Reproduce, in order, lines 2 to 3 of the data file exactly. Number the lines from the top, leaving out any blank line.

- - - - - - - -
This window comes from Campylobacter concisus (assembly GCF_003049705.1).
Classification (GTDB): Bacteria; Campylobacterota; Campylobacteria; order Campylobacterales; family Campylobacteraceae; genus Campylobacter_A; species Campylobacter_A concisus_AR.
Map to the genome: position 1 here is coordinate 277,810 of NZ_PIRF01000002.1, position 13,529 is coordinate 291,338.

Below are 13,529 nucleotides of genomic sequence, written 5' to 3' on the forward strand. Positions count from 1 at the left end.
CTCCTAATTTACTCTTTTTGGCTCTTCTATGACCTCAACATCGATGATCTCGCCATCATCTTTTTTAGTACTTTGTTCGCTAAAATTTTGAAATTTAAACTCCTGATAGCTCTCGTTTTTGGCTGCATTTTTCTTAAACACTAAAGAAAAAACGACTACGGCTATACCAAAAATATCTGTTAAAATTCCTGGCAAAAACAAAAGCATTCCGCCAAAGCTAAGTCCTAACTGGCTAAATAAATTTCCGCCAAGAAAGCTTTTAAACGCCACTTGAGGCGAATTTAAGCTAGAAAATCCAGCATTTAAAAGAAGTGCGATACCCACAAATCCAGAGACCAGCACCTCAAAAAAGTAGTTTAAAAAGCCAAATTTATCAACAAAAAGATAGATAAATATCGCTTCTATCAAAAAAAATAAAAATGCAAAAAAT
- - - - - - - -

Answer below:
Classification (GTDB): Bacteria; Campylobacterota; Campylobacteria; order Campylobacterales; family Campylobacteraceae; genus Campylobacter_A; species Campylobacter_A concisus_AR.
Map to the genome: position 1 here is coordinate 277,810 of NZ_PIRF01000002.1, position 13,529 is coordinate 291,338.